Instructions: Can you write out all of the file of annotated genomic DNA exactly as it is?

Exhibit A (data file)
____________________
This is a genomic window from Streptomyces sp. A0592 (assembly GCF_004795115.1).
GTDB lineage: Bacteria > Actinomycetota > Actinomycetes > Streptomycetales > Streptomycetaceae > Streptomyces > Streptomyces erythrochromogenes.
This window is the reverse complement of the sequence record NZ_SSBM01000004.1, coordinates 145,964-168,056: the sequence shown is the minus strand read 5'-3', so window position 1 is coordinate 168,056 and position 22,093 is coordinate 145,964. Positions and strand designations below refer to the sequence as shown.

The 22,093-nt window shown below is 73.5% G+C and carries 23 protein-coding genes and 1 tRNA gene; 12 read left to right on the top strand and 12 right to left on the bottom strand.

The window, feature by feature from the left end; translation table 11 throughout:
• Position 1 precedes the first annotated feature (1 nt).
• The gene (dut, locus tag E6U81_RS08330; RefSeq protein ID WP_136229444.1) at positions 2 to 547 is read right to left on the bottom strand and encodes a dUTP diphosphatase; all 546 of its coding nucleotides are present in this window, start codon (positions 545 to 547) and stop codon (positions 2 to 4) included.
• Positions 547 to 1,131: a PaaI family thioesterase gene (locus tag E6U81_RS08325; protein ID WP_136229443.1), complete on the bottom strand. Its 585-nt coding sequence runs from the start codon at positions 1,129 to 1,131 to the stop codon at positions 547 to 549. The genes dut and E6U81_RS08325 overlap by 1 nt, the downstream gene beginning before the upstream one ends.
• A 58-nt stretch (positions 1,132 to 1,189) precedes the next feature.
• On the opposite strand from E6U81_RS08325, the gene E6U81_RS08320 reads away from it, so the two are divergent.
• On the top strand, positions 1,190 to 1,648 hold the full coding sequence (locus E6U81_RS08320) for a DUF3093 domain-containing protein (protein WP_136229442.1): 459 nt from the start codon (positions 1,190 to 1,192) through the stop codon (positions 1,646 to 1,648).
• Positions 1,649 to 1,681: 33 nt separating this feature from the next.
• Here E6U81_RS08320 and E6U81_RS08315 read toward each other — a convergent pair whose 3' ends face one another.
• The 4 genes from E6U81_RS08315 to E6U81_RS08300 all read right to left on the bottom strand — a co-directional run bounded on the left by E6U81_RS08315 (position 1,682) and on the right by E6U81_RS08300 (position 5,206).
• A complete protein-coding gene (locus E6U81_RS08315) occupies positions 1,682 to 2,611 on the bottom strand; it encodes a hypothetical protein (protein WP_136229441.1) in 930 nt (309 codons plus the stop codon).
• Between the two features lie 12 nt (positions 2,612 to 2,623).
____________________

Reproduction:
This is a genomic window from Streptomyces sp. A0592 (assembly GCF_004795115.1).
GTDB lineage: Bacteria > Actinomycetota > Actinomycetes > Streptomycetales > Streptomycetaceae > Streptomyces > Streptomyces erythrochromogenes.
This window is the reverse complement of the sequence record NZ_SSBM01000004.1, coordinates 145,964-168,056: the sequence shown is the minus strand read 5'-3', so window position 1 is coordinate 168,056 and position 22,093 is coordinate 145,964. Positions and strand designations below refer to the sequence as shown.

The 22,093-nt window shown below is 73.5% G+C and carries 23 protein-coding genes and 1 tRNA gene; 12 read left to right on the top strand and 12 right to left on the bottom strand.

The window, feature by feature from the left end; translation table 11 throughout:
• Position 1 precedes the first annotated feature (1 nt).
• The gene (dut, locus tag E6U81_RS08330; RefSeq protein ID WP_136229444.1) at positions 2 to 547 is read right to left on the bottom strand and encodes a dUTP diphosphatase; all 546 of its coding nucleotides are present in this window, start codon (positions 545 to 547) and stop codon (positions 2 to 4) included.
• Positions 547 to 1,131: a PaaI family thioesterase gene (locus tag E6U81_RS08325; protein ID WP_136229443.1), complete on the bottom strand. Its 585-nt coding sequence runs from the start codon at positions 1,129 to 1,131 to the stop codon at positions 547 to 549. The genes dut and E6U81_RS08325 overlap by 1 nt, the downstream gene beginning before the upstream one ends.
• A 58-nt stretch (positions 1,132 to 1,189) precedes the next feature.
• On the opposite strand from E6U81_RS08325, the gene E6U81_RS08320 reads away from it, so the two are divergent.
• On the top strand, positions 1,190 to 1,648 hold the full coding sequence (locus E6U81_RS08320) for a DUF3093 domain-containing protein (protein WP_136229442.1): 459 nt from the start codon (positions 1,190 to 1,192) through the stop codon (positions 1,646 to 1,648).
• Positions 1,649 to 1,681: 33 nt separating this feature from the next.
• Here E6U81_RS08320 and E6U81_RS08315 read toward each other — a convergent pair whose 3' ends face one another.
• The 4 genes from E6U81_RS08315 to E6U81_RS08300 all read right to left on the bottom strand — a co-directional run bounded on the left by E6U81_RS08315 (position 1,682) and on the right by E6U81_RS08300 (position 5,206).
• A complete protein-coding gene (locus E6U81_RS08315) occupies positions 1,682 to 2,611 on the bottom strand; it encodes a hypothetical protein (protein WP_136229441.1) in 930 nt (309 codons plus the stop codon).
• Between the two features lie 12 nt (positions 2,612 to 2,623).